Thirteen-year-old orangutan Dumadi has died. unexpectedly, said Zoo Atlanta officials.

The Zoo Atlanta community is shocked and saddened to share that Dumadi, a 13-year-old male Sumatran orangutan, was found dead by his care team in the early morning hours of March 19.

Zoo officials said Dumadi had shown no clinical signs of abnormalities in the days prior to his death.

“The unexpected loss of Dumadi is devastating for the Zoo Atlanta community and is a great loss for his critically endangered species,” DVM, Deputy Director Hayley Murphy said. “We are doing all that we can to understand what happened.”

A necropsy, or the non-human equivalent of an autopsy, will be performed through the Zoo’s partnership with the University of Georgia Zoo and Exotic Animal Pathology Service in the College of Veterinary Medicine, in an effort to learn more about the cause of Dumadi’s unexpected death. Pathology results should be available in several weeks.

Born Oct. 22, 2006, at the Fort Wayne Children’s Zoo in Indiana, Dumadi was orphaned by his mother’s sudden death shortly after his birth. The Association of Zoos and Aquariums’ Orangutan Species Survival Plan recommended that he move to Zoo Atlanta to meet Madu, an adult female Sumatran orangutan who had no biological offspring of her own but who had successfully adopted another orangutan infant a few years prior.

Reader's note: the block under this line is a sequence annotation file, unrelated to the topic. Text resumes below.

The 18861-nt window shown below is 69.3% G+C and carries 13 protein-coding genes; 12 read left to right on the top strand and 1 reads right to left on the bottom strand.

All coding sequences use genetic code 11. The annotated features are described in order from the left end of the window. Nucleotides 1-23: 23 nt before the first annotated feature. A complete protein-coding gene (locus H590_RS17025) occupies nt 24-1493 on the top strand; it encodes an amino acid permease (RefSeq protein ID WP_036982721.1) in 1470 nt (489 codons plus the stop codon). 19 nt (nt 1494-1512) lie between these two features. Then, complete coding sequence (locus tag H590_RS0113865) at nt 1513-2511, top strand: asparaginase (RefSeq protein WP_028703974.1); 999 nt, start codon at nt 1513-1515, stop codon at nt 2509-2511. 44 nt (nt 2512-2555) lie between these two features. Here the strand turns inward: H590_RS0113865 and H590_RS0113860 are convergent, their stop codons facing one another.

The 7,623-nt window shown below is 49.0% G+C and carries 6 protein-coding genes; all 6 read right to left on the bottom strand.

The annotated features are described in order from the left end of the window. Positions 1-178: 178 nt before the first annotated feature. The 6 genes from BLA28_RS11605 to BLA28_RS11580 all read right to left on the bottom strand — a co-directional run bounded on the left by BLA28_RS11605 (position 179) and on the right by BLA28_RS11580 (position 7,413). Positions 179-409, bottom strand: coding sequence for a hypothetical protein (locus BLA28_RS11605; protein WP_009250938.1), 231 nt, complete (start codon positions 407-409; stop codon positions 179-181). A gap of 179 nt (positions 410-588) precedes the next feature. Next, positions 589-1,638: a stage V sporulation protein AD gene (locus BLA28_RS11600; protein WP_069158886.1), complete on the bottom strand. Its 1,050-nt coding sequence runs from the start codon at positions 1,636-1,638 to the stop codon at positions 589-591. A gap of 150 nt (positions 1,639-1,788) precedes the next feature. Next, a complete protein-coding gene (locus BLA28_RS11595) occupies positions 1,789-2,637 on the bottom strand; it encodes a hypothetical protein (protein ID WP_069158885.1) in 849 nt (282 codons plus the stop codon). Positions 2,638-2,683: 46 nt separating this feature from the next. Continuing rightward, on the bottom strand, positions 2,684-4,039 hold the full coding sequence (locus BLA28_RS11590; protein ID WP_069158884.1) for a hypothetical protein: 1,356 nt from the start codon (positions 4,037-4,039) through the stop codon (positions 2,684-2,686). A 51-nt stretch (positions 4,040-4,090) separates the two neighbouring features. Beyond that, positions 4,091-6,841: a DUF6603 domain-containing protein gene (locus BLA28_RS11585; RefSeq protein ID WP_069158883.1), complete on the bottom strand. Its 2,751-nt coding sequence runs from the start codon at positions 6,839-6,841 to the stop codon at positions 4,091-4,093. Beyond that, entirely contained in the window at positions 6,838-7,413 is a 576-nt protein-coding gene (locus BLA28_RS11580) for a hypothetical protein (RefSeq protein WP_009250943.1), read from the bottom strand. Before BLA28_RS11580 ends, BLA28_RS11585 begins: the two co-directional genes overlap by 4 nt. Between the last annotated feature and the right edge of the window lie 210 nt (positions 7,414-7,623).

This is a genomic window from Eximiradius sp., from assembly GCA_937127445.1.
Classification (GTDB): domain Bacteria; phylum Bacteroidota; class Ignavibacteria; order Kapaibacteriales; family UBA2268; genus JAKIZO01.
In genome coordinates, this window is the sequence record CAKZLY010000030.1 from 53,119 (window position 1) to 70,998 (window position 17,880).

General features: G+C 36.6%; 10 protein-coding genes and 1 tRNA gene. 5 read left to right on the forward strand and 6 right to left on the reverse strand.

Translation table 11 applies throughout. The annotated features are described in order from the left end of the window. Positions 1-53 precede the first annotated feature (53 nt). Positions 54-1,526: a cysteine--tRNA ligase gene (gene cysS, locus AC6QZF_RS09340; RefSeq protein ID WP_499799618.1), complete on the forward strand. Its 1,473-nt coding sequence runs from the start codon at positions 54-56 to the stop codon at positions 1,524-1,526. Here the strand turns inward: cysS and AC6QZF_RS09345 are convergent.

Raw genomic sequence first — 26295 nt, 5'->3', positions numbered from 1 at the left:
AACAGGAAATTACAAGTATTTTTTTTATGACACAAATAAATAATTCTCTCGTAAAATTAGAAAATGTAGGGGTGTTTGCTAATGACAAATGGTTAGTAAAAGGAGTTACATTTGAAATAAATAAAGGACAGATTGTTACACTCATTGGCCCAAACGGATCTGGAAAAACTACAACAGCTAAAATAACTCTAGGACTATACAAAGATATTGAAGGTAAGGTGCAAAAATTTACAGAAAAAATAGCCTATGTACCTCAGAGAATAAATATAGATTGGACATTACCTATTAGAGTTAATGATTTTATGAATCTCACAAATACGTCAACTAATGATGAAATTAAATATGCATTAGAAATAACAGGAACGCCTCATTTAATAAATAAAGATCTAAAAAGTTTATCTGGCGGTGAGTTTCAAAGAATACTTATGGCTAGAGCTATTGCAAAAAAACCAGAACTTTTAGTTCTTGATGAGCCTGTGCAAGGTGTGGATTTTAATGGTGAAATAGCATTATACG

Dumadi became the second of Madu’s four adopted infants and is survived by Madu, 36, and his adoptive brother and sister, Remy, 9, and Keju, 4. He is predeceased by his eldest adoptive brother Bernas.

In addition to a great personal loss for his care team and the many members, guests and friends of the Zoo who had an opportunity to watch him grow up at Zoo Atlanta, Dumadi’s death is a difficult setback for a critically endangered species. Urgently threatened by habitat loss, largely as a result of deforestation for commercial palm oil production in their native southeast Asia, orangutans face extinction within a decade without targeted conservation efforts.

Home to one of North America’s largest populations of orangutans, Zoo Atlanta is one of only a small number of zoos to pursue and attain membership in the Roundtable for Sustainable Palm Oil. The Zoo and many other accredited zoos are vocal advocates for encouraging the use of only sustainable palm oil, supporting only companies who use sustainably produced oil and celebrating those corporations who make the switch to sustainable, and raising public awareness of the necessity for informed shopping.

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